The 7000 Series comprises three products – an amplifier (7000A), CD transport (7000CDT) and music streamer (7000N Play) – all of which have some fairly impressive features considering their price.
The 7000A integrated amplifier costs £1099. The key thing that makes it interesting is that, unlike its 9000 and 6000 siblings, it has a USB Type-B input for PCs, Macs and phones. As well as making it more flexible, the addition also means it has file support for PCM 32-bit/768kHz and DSD512.
Meanwhile, the £549 7000CDT transport distinguishes itself with an upgraded design and superior, tray-loading mechanism – which should be a welcome upgrade on the slot loading system seen on the company’s more affordable 6000CDT. It also features a useful USB Type-A input on top of its coaxial and optical outputs, a feature traditionally reserved for more expensive units like the 9000CDT, that’ll allow for playback from USB devices.
Finally the £549 7000N Play streamer rounds off the 7000 Series. Audiolab claims the unit offers "a significant step up" from the 6000N Play. Features and hardware-wise, the 7000N Play is based on the same third-party, app-controlled DTS Play-Fi multi-room streaming platform as its cheaper sibling. It also supports DLNA playback, Spotify Connect and AirPlay 2. But, most importantly, the 7000N Play has the same DAC chip as the 7000A and feeding optical and coaxial outputs that can be used to connect to the amplifier’s digital input or an external DAC
Though there’s nothing “revolutionary” here, the three units’ competitive price and feature set create a very compelling package, earning them a place on this list.
Naim NSC 222 streaming preamp and NAP 250 power amp
Naim is another big-name British hi-fi brand celebrating its 50th anniversary this year. And to do so it’s treating us, and hi-fi fans in general, to the new NSC 222 streaming preamp and NAP 250 power amp.
The NSC 222 is Naim’s attempt to offer buyers a gateway into streaming services such as Tidal, Spotify, Apple Music and Qobuz – though it can also function as an internet radio and networked music player. As an added perk, the NSC 222 can also connect to a record player thanks to its built-in MM phono stage.
The 100 watts-per-channel NAP 250 power amplifier rounds off the celebrations. This is the sixth iteration of Naim’s power amp, which has been in production since 1975. We’re excited about it because it borrows a number of technologies from Naim’s more expensive products. Specifically, the NAP 250 features an eddy-current circuit breaker between the speaker outputs.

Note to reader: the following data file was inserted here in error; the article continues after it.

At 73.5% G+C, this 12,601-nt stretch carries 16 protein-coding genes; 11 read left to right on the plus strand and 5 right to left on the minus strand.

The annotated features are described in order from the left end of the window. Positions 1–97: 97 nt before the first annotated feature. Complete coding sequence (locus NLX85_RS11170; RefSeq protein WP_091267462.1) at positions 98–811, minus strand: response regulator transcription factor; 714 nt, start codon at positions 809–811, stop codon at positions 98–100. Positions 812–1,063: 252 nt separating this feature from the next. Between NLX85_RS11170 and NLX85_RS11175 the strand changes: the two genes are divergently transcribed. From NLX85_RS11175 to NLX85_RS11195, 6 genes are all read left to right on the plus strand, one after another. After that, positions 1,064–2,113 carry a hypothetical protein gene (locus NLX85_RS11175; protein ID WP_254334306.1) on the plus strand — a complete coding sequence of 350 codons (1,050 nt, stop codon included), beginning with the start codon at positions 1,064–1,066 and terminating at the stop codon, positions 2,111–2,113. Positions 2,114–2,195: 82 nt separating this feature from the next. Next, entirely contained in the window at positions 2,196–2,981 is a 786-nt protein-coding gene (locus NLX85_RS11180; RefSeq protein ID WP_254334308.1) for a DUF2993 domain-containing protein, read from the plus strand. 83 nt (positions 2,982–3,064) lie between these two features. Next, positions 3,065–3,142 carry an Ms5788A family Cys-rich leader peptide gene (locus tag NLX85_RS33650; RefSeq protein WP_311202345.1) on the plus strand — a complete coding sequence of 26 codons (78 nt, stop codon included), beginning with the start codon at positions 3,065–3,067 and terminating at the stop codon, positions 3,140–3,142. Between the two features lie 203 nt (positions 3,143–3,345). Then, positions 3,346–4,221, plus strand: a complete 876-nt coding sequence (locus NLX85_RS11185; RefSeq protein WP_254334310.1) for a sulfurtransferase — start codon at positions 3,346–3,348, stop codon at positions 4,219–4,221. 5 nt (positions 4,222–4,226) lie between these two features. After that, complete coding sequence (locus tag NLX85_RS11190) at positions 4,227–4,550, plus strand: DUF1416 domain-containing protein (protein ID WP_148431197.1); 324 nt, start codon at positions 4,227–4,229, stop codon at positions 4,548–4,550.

Naim claims this will let it offer “more power, even better performance, and greater system-matching flexibility”. If that wasn’t enough to entice you, it also features balanced XLR connections which should certainly help Naim deliver on its performance claims.
Wharfedale Dovedale speakers
The new speakers are the latest addition to the company’s iconic line, which first appeared all the way back in 1965.
What makes these speakers interesting is that Wharfedale has designed them to be taller, wider and a lot deeper than the original Dovedale 3 models so that it can load them with new drivers and a wealth of new technologies.
Specifically, the speakers feature a 25mm fabric-dome tweeter, with a custom rear chamber, which has been damped to absorb unwanted output from the back of the unit. The chamber also reportedly will reduce resonances affecting the high frequency performance.
The speakers’ 13cm midrange and 25cm bass drivers are also now made from Kevlar. The midrange unit is doubly interesting as it’s further housed in its enclosure. This is apparently to ensure the mid frequencies aren't affected by vibrations from the larger bass driver. Both units are further damped using acoustic foam and long hair fibre, and the bass reportedly reaches a depth of 25Hz.
The combined package makes the new Dovedales look like a big step forward for the range, which is why we’re so excited to get them into our listening rooms later this year.
Fyne Vintage Five speakers
The Fyne Audio Vintage Five were a wonderful surprise hit with the What Hi-Fi? team at the Bristol Hi-Fi Show 2023 in February.
Unveiled alongside the much larger and more high-end Vintage Fifteen, the Five earn a place on this list for one simple reason – they’re small enough to fit into a regular-sized home.
As a bit of hardware, they are fairly impressive, featuring Fyne’s smallest IsoFlare driver, which combines a 5-inch (125mm) multi-fibre cone mid/bass driver with a FyneFlute surround and a 19mm magnesium dome high-frequency compression driver with a neodymium motor system.
The IsoFlare driver is built into a cast aluminium chassis and incorporates Fyne’s flux-focusing magnet. This reportedly helps eliminate vibration colouration and increases bass sensitivity.
Like all Vintage speakers, they also look gorgeous. The speakers are hand-built of birch ply, which has been hand-finished in oiled walnut veneer and burr walnut inlays. Like the larger Fifteen, it has an anodised gold trim and leather grille tab. Trust us when we say the pictures we took at the show don’t do justice to quite how nice they look.
That’s why we’re so excited to find out if the £3,749.99 Vintage Five sound as good as they look when we get them in for testing later this year.